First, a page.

Perry Polls Well in Florida

A recent Florida Times Union poll has Rick Perry up by 9 in Florida.  Florida will be a key early state in the primary and of course could be the key to the Presidency in the 2012 general.  How solid is Perry’s lead?  As solid as the opinion of a 20 year old.

Perry took 67% of the young vote, ages 18-29.  The only other candidates to take any of this demographic were Newt Gingrich with 10 points and Ron Paul with 13.  10% of young voters remained undecided.

2010 election map: TEA Party favorite Rick Scott won Florida.

Perry won most demographics except notably seniors and blacks.  Romney carried seniors by a couple points and Perry got 0% of the support from blacks.  Support among blacks was carried by Mitt Romney with 37%, followed by Cain with 31%.  This was a bit of a shock in a state where blacks tend to come out to vote for black candidates regardless of party affiliation.  In fact, many in this demographic have come out saying they voted for Barack Obama and now support Herman Cain.  Romney’s ability to break into this demographic could be very helpful in the general election.  Perry got 0% of the black vote, while Santorum of all people and Huntsman picked up 14 and 18%, respectively.

Ron Paul did not crack the top five in the poll, and Huntsman eeked out a very weak 1.3%.  Surprisingly, even after ending up in the same boat as Perry on illegal immigration in the last debate, Huntsman got 0% of the Hispanic support while Perry ran away with 48%.  Bachmann also did well with the Hispanic vote.

In Florida, it is Perry’s game for now.  But this poll was taken right after the last debate and does not reflect the fallout from Perry’s Merck connection.  Fair or not, that is the same type of loose connection/unfair accusation that sunk Mitt Romney in Florida in 2008.  Just days before the Florida primary, John McCain accused Mitt Romney of supporting a timetable for troop withdrawal from Iraq.  the result was a swing of a couple points that gave McCain the edge in the end.  Perry may not have forced retardation causing vaccinations on 11 year olds just for a $5,000 campaign contribution, but among Florida voters perception is sometimes reality.  This is especially true among young voters.

The minority split between Romney and Perry is not a great sign for Republicans in Florida for the general election.  It is difficult to win Florida without support in the I-4 corridor and the southern part of the state which have large Hispanic constituencies.  At the same time, when a Republican can’t garner support among blacks, but the opposing candidate is black, central-north and north Florida go from solidly Republican to only tenuously Republican.  The fact that Perry scored a 0% with blacks and Romney scored a 0% with Hispanics shows that both front runners need to do some work in Florida to ensure a shot at victory in the general election.

I can think of an easy solution for Romney or any other Republican candidate to nearly guarantee victory in Florida.  Make Marco Rubio your VP pick.

Bush Endorses Mitch Daniels for President?

Bookmark and Share In Abel Harding’s Politijax colum for the Florida Time Union’s Jacksonville.com, Jeb Bush is quoted as being quite supportive of Indiana Governor Mitch Daniels‘s possiblt run for the Republican presidential nomination.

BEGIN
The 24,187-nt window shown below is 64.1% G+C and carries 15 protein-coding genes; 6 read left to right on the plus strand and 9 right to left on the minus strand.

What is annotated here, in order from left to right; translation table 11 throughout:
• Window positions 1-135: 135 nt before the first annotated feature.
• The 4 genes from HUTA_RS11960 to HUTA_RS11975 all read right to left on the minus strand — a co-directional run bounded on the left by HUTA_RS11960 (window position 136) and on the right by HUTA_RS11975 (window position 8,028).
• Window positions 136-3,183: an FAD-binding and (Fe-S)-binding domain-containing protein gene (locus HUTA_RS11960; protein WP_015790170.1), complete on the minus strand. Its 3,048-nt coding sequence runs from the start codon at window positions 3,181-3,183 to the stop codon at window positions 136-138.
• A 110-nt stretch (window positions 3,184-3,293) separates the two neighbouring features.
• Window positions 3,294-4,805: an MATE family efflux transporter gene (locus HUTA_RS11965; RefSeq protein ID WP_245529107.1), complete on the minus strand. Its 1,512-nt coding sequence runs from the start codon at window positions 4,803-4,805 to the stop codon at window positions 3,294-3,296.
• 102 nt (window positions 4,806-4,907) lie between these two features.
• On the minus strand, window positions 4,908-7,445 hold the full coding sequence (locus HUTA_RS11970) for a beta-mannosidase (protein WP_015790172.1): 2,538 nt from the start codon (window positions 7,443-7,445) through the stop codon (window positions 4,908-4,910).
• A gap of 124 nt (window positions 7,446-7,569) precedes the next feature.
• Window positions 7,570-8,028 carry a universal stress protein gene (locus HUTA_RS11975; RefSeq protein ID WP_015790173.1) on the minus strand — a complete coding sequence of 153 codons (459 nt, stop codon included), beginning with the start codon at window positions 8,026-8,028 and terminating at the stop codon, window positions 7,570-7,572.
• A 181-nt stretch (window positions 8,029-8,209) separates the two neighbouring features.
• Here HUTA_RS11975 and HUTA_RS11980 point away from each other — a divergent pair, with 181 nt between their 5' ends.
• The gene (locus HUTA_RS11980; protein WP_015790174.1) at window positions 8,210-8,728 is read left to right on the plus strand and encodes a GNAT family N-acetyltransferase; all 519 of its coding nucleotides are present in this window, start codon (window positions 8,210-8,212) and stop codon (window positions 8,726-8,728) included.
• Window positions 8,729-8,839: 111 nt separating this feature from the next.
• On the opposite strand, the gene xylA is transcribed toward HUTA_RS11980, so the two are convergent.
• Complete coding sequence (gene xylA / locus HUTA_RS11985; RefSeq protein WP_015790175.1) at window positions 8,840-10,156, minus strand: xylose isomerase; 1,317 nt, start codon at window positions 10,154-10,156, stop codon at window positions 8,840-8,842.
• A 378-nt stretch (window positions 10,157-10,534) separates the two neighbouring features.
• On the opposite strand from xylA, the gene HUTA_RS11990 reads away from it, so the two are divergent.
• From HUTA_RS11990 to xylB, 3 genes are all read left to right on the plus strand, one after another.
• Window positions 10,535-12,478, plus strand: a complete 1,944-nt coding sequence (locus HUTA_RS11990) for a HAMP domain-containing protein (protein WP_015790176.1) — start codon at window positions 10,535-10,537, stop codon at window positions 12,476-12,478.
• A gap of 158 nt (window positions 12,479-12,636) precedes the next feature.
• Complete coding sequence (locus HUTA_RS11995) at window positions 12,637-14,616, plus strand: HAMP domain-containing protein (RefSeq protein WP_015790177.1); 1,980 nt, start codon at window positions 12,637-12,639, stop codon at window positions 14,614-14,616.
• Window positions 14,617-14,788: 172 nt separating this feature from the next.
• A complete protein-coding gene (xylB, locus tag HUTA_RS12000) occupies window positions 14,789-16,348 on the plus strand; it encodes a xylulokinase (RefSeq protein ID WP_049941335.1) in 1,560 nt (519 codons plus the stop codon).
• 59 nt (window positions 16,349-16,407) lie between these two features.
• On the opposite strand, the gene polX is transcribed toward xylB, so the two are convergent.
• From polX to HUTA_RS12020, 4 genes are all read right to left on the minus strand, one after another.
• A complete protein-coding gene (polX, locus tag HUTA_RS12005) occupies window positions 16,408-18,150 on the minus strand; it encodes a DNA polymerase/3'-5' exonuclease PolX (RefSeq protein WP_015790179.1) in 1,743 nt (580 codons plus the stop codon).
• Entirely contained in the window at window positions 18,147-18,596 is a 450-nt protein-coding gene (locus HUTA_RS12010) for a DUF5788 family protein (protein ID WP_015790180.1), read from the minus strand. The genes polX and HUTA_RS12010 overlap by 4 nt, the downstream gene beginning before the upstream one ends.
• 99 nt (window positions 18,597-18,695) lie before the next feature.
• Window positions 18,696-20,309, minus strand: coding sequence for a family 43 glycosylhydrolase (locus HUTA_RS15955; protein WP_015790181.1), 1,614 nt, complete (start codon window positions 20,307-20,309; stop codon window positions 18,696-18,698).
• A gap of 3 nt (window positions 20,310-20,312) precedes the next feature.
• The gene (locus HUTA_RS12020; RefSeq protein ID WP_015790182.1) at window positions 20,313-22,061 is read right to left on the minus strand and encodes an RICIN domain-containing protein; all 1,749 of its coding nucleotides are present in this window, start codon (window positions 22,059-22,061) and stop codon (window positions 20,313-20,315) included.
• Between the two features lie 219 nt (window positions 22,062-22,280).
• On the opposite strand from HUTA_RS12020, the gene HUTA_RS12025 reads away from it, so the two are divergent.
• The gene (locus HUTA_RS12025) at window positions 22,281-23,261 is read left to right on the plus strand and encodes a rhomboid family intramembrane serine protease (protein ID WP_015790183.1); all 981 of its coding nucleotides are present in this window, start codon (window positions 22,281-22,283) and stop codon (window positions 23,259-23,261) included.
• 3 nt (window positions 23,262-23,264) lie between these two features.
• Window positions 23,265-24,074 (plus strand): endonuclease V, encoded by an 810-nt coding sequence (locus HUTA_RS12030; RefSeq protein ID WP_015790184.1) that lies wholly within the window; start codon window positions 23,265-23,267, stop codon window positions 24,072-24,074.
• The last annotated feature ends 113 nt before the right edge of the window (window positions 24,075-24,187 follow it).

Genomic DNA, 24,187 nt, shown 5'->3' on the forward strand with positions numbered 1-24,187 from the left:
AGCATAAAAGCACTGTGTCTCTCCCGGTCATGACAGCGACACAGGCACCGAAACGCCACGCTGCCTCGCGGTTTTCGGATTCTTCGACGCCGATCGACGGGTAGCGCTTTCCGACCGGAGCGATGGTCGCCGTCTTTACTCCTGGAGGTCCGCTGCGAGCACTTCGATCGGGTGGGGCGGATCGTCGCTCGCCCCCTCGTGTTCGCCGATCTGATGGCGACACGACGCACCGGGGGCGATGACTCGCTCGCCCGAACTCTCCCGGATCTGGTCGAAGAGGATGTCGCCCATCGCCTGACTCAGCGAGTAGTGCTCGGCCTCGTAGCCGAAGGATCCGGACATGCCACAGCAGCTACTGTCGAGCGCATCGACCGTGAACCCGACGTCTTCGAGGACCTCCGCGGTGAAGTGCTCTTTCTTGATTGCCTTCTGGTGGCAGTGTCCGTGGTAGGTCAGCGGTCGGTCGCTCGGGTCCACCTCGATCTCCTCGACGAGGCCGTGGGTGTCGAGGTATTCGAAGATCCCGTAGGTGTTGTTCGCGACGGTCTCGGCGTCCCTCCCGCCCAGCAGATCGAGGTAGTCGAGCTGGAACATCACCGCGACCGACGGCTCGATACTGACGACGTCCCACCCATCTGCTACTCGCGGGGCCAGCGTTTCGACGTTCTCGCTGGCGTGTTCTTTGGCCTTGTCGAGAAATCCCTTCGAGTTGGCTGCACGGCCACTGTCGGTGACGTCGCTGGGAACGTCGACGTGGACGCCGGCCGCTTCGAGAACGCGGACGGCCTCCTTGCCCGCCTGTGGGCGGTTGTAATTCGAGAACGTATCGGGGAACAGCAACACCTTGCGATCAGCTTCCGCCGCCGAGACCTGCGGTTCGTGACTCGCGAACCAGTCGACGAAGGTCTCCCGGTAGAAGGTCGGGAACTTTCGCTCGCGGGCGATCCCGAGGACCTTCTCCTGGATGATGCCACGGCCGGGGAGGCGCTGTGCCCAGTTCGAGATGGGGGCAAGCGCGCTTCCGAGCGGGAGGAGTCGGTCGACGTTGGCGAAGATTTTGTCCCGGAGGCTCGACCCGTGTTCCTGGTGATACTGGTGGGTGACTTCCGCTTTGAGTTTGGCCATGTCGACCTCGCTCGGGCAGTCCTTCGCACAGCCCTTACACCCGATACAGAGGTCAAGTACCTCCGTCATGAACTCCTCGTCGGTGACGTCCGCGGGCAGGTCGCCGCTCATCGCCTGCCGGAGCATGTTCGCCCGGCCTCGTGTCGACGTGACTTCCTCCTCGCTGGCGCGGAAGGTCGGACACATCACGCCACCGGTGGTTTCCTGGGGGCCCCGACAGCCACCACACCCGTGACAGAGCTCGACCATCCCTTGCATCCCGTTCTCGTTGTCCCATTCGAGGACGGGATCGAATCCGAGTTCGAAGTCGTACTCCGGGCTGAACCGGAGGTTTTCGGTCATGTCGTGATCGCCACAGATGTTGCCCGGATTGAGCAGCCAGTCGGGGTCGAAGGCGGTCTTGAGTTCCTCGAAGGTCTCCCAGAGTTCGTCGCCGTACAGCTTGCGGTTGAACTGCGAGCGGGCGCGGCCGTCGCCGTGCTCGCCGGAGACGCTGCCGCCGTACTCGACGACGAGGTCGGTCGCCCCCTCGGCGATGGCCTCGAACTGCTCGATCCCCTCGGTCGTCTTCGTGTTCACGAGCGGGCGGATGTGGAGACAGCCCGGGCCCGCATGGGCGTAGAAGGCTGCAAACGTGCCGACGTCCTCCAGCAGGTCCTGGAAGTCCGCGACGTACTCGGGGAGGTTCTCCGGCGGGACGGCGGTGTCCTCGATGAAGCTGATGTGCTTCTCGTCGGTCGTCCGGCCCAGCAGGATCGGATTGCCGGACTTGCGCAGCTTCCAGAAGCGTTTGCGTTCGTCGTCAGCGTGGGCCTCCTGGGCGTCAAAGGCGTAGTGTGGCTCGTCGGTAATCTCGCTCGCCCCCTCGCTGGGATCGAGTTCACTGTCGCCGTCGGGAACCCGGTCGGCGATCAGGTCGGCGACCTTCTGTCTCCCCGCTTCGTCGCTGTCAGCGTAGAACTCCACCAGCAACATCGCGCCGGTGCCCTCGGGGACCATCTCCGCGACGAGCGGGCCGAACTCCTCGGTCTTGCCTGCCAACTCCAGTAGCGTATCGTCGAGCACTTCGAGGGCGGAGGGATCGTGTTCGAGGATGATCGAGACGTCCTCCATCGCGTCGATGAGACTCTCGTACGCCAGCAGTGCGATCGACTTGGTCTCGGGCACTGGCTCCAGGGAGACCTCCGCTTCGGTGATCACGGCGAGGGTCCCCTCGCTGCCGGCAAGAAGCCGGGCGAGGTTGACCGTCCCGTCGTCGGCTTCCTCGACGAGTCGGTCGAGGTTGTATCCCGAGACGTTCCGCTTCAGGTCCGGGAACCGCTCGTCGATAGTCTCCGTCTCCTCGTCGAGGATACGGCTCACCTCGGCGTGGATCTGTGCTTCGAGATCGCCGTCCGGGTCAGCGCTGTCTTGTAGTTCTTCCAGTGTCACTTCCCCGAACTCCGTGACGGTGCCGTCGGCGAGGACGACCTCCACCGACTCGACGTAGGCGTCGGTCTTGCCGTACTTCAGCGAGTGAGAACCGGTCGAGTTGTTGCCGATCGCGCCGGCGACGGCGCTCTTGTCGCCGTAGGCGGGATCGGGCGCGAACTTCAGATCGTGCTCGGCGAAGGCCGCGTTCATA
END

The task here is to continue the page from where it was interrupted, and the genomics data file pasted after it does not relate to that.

Abel writes;

“Jeb Bush likes Indiana Governor Mitch Daniels’ 2012 presidential prospects. The former Florida governor told a private gathering of Jacksonville business leaders that Daniels is the only potential candidate he’s heard who demonstrates a willingess to face up to harsh realities.

“Mitch is the only one who sees the stark perils and will offer real detailed proposals,” he said, speaking at a reception held before he took the stage in front of a crowd of real estate professionals.

Bush acknowledged that Daniels is absent the smooth, television-friendly delivery present in other hopefuls, but said voters were looking for a direct approach.

“He would be the anti-Obama, at least socially,” Bush said. “He’s not good on a teleprompter, but if my theory is right that could work well for him.”

For my part, in the past I too have callled Mitch Daniels the “anti-Obama” but while I have admitted that he may lack the rock star-like persona that Barack Obama has been accused of having, I must say that I believe Mitch Daniels speeches have a homey, down to earth, heartland appeal that President Obama lacks. And if my theory is right that “will” work well for him.

But it is also worth noting that Jeb Bush is not the only possible or once popular presidential contenders to offering near endorsements of a Mitch Daniels presidency. Back in October of 2010 I blogged about the praise that was heaped on to him by possible opponents Mike Huckabee, and Newt Gingrich.

Gingrich apparently admires Daniels so much that he once publicly encouraged to run. And not long ago, so did Haley Babrour.

Of DanielsHuckabee said I tend to think governors make good presidents because theyve actually managed a microcosm of the federal government. He added Mitch Daniels has done, I think an exemplary job as a leader, manager and governor of the state,.

Right now there seems to be one thing that all the possible presidentia contenders agree and that is that Mitch Daniels is a good man for the job of President. Will they still agree if hebeats them in Iowa and New Hampshire?

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